AVI LEWIS: It is complicated. And people in Alberta, who live next to that biggest industrial project on Earth, have been very anxious about the pace of development and the costs of that project for a long time. And, you know, the oil and gas industry is a very conformist culture. And if you speak about renewable energy, you really get slapped down. It's like a - there's a bit of a locker room thing happening there. But the number of workers who told us off camera that they would rather be building wind turbines and putting up - installing solar panels was remarkable. They wouldn't say it on camera, except for this one amazing guy in the film who's a boilermaker named Lliam Hildebrand, who started an organization called Iron and Earth, where he's organizing tar sands workers in support of renewable energy. And he's building support fast. And there's a huge constituency up there, especially now that the oil industry is laying off thousands and thousands of people, of workers in that industry who would rather go home and tell their kids what they did that day and feel proud of it.

NAOMI KLEIN: And there was actually a poll that just came out a couple of days ago in Canada, polling Albertans, where the tar sands are, showing that Albertans support a carbon tax. They overwhelmingly support more investments in renewable energy. There's an exhaustion in Alberta just about the boom-and-bust cycle, the roller coaster of that boom that we chronicle. I mean, we were there during the peak of the boom. The money was just flowing in. We were interviewing these kids going, "This is nuts. I'm making way too much money." That's what they were saying.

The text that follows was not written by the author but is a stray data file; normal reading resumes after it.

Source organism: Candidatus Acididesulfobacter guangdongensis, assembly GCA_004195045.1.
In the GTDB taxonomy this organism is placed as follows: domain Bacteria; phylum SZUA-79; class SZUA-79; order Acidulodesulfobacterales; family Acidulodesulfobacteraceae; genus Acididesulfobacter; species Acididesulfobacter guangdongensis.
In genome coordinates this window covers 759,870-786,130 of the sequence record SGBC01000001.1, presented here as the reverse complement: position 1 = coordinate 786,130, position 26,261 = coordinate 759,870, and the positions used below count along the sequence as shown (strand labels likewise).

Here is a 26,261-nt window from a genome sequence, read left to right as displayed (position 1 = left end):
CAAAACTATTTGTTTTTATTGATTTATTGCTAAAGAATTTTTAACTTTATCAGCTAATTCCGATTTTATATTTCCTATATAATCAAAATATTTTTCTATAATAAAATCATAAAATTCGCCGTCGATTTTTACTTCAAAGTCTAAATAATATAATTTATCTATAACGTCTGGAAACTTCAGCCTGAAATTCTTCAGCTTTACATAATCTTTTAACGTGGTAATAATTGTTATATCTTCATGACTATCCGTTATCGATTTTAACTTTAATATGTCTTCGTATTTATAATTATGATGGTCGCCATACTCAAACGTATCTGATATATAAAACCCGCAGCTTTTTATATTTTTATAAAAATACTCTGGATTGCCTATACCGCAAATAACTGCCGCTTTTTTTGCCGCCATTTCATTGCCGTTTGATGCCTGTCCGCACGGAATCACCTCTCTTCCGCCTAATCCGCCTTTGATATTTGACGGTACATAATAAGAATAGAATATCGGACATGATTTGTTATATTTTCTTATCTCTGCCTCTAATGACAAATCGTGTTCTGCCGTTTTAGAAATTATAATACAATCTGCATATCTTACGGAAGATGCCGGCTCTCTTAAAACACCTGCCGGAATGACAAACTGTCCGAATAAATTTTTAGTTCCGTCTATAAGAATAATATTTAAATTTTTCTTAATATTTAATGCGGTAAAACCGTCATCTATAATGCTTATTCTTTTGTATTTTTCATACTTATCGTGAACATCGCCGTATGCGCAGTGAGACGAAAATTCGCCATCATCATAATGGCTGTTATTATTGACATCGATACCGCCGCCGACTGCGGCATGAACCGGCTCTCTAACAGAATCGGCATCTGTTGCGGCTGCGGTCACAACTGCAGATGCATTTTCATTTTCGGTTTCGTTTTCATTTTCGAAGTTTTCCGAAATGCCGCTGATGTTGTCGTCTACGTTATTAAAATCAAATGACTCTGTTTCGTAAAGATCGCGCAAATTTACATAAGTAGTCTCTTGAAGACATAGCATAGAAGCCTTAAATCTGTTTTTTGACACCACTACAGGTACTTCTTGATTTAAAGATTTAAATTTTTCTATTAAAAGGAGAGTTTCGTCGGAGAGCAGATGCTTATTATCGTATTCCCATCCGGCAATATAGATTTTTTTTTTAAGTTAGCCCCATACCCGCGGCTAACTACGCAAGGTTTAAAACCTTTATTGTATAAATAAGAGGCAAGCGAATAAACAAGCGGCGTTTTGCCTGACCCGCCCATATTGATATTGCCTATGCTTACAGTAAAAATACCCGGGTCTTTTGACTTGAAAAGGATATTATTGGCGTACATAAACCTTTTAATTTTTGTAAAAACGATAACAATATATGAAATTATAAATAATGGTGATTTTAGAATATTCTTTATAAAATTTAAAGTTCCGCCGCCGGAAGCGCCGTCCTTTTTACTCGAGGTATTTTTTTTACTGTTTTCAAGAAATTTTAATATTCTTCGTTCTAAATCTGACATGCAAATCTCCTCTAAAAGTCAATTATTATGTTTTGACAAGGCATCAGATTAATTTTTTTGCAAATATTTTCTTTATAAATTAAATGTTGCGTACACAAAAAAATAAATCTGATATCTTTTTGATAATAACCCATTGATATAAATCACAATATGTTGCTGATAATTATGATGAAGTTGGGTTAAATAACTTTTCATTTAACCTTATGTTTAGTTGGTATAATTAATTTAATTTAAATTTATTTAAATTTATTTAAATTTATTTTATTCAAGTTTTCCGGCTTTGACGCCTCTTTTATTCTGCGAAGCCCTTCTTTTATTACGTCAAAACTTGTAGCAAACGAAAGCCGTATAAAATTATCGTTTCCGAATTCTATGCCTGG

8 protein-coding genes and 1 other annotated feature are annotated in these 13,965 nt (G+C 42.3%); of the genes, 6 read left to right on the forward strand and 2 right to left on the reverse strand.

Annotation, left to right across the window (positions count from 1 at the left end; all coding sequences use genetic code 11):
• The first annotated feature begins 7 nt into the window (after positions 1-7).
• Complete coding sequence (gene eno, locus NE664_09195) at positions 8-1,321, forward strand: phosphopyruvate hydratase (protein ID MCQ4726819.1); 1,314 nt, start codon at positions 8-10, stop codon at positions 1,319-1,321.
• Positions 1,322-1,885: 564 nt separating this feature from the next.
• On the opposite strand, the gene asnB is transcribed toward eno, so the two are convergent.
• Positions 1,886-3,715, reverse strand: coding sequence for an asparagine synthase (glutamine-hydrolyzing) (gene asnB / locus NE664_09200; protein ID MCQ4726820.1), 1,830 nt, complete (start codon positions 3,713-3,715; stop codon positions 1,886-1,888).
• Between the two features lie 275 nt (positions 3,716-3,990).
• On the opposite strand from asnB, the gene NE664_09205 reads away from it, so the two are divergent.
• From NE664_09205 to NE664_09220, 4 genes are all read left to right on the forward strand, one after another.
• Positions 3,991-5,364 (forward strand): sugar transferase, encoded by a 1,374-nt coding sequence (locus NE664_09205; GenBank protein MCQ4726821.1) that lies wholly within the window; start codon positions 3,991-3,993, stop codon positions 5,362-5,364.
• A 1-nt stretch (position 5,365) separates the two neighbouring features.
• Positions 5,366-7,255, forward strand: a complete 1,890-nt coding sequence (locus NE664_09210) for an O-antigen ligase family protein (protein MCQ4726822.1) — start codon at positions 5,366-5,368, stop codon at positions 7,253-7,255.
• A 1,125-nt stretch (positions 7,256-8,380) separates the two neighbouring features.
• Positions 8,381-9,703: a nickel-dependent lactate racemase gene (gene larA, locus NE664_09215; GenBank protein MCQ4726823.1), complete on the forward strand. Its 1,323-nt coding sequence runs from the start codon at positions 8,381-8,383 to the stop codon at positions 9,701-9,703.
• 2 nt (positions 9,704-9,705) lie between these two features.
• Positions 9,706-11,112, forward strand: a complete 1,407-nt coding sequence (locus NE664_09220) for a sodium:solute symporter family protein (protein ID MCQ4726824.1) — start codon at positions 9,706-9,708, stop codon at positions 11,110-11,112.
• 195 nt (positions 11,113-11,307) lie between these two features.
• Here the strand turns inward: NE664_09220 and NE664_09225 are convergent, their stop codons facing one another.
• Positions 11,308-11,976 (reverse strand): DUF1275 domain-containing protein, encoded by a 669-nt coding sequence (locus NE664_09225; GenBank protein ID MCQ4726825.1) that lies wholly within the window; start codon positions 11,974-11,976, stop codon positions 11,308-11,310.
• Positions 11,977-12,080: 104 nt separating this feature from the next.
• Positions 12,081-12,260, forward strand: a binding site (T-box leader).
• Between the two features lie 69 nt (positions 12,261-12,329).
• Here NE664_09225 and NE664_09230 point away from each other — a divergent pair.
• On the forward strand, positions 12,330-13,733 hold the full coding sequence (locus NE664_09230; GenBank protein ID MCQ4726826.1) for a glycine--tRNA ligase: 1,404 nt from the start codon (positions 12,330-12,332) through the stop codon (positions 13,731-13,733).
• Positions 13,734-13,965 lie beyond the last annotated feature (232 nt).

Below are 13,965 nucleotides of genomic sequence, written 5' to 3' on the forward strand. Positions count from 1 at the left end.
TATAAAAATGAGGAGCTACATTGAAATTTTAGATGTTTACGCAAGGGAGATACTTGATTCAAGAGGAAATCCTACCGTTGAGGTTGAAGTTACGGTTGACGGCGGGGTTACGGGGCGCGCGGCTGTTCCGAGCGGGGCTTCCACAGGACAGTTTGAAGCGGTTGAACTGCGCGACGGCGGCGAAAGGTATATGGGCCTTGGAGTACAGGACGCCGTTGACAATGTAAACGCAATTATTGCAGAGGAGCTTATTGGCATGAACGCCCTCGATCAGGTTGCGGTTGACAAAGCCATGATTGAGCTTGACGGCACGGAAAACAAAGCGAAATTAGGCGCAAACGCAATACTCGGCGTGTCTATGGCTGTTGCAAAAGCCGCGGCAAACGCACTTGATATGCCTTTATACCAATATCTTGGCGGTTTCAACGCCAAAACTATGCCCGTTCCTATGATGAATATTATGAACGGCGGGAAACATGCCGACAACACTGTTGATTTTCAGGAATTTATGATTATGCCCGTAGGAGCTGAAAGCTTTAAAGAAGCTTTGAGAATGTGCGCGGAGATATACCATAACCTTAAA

AVI LEWIS: It's true.

NAOMI KLEIN: They were kind of laughing, but you know. These are like 24-year-old kids, you know? Sorry, I mean young men. But we also interviewed a lot of workers who just talked about the kind of sadness of the place, right? Almost nobody who you meet in Fort McMurray is from Fort McMurray or has any intention of staying in Fort McMurray. People talk about their time there as, you know, "I'm on the four-month plan," "I'm on the six-month plan," "I'm on, you know, maybe the five-year plan," which is all - and the plan is always the same: Go in, work as hard as you possibly can, get as much money as you can, and get the hell out. Right? So in the film -

AMY GOODMAN: And see if you have a family to come back to.

NAOMI KLEIN: Exactly. I mean, this is hardly heaven. It's that there aren't better choices out there for a lot of people.

AMY GOODMAN: We're going to break, then come back to another clip from This Changes Everything. Stay with us.

News Fri, 02 Oct 2015 00:00:00 -0400
Thirst for Truth: Who's to Blame for Flint's Water Crisis?

In April 2014, while under the control of a state-appointed emergency manager who had nearly complete control over all decisions regarding operation of the city, Flint, Michigan, left the Detroit water system and began using the Flint River as its primary source of municipal water. It was a purely money-saving decision that has proved to be a total disaster. There have been severe problems with the city's water ever since the switch was made. Recently, independent researchers have found high levels of lead in both the water and the city's children.

In this documentary city officials are asked hard questions about who is responsible for this catastrophic decision and the public health crisis that it led to.